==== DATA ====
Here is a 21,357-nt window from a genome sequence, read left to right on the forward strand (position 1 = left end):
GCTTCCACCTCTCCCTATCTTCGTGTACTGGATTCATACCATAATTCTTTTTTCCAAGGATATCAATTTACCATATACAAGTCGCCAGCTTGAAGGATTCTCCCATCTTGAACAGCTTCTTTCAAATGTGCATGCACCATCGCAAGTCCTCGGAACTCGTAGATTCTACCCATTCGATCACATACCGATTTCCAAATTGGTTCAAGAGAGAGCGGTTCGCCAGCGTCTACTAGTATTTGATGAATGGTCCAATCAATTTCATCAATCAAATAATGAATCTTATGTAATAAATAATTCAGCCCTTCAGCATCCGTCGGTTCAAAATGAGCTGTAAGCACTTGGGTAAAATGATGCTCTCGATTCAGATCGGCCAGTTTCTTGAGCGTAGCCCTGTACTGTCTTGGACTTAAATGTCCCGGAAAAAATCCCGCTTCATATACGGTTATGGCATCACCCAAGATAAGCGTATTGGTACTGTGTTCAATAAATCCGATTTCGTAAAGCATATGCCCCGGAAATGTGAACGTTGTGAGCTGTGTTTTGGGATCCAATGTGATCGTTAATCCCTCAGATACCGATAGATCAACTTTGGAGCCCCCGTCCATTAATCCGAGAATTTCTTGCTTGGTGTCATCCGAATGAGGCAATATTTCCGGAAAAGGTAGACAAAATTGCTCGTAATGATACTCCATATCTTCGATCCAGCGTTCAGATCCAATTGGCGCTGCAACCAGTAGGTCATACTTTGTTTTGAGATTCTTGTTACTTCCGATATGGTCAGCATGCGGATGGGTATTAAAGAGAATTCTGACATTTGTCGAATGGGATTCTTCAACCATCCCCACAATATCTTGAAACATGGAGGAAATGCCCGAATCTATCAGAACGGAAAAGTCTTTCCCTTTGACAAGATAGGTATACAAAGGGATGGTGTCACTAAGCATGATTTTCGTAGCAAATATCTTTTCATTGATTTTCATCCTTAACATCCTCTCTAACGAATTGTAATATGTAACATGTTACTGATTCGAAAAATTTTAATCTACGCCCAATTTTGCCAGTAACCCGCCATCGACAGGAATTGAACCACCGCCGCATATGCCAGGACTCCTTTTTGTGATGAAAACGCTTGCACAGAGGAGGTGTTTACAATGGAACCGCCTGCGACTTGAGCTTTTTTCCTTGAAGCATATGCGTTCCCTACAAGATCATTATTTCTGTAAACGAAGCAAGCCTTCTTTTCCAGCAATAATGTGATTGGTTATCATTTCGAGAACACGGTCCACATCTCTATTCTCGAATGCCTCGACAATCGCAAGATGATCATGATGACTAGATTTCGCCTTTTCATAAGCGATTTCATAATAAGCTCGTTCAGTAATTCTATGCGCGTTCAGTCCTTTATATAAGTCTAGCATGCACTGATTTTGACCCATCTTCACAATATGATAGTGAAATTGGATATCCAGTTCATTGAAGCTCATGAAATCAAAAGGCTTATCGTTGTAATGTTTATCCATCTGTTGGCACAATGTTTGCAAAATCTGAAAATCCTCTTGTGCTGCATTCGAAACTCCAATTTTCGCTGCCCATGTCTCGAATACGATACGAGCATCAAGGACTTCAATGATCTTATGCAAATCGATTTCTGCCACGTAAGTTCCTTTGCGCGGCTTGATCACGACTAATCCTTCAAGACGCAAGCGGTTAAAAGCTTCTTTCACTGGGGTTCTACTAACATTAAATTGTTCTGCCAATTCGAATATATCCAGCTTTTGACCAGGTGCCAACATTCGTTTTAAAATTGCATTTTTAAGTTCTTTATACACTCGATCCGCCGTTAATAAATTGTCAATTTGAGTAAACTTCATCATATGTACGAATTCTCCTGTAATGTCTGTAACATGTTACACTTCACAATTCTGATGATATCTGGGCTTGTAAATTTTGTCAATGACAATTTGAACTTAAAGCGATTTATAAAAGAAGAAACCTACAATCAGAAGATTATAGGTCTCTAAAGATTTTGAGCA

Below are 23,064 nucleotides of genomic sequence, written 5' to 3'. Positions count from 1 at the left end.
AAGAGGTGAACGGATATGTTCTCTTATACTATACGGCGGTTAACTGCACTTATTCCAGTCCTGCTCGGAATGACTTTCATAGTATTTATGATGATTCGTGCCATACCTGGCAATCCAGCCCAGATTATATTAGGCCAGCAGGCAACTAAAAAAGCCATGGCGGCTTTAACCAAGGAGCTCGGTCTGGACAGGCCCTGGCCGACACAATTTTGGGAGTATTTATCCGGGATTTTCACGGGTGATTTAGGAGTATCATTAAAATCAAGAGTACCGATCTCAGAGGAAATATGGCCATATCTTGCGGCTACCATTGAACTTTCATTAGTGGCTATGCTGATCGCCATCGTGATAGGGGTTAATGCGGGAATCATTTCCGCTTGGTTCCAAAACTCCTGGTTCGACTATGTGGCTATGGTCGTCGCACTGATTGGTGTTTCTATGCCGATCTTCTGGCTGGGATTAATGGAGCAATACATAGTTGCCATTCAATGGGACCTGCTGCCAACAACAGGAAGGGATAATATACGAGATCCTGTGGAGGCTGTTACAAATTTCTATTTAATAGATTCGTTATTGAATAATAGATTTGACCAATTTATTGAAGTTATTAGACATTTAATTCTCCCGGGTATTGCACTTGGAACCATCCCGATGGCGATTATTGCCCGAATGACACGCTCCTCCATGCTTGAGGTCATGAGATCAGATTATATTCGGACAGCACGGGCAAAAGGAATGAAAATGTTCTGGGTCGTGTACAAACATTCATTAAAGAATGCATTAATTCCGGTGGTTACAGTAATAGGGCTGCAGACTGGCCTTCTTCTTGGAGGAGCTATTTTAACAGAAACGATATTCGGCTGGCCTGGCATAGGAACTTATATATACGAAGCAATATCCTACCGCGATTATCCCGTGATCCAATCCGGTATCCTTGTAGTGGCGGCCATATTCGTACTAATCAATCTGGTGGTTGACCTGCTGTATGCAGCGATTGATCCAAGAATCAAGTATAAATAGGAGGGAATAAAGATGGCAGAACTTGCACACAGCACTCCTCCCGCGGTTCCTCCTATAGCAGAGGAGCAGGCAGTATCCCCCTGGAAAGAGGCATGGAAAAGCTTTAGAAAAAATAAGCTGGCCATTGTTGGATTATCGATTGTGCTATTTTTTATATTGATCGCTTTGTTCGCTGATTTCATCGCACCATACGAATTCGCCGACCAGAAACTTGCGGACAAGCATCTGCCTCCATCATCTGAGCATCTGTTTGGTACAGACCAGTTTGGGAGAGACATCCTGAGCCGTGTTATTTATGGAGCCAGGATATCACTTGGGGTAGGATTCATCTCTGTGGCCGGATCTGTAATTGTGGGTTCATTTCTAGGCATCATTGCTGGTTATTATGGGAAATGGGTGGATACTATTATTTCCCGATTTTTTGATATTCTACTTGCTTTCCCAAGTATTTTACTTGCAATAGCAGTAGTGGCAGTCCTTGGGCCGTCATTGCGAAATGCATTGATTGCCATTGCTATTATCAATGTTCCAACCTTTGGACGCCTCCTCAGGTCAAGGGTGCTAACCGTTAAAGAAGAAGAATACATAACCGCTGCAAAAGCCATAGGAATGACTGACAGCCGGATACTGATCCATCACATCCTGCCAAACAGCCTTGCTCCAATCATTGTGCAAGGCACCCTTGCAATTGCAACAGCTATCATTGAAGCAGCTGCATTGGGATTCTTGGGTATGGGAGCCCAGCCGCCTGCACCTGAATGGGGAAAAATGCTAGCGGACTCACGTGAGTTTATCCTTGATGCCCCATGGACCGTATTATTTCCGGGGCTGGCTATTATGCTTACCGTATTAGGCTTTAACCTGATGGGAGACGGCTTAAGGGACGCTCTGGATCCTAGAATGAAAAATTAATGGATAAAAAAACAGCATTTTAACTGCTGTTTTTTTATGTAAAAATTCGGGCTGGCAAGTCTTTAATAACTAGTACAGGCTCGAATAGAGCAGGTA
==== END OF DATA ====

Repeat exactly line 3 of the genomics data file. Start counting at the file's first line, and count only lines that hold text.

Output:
Below are 23,064 nucleotides of genomic sequence, written 5' to 3'. Positions count from 1 at the left end.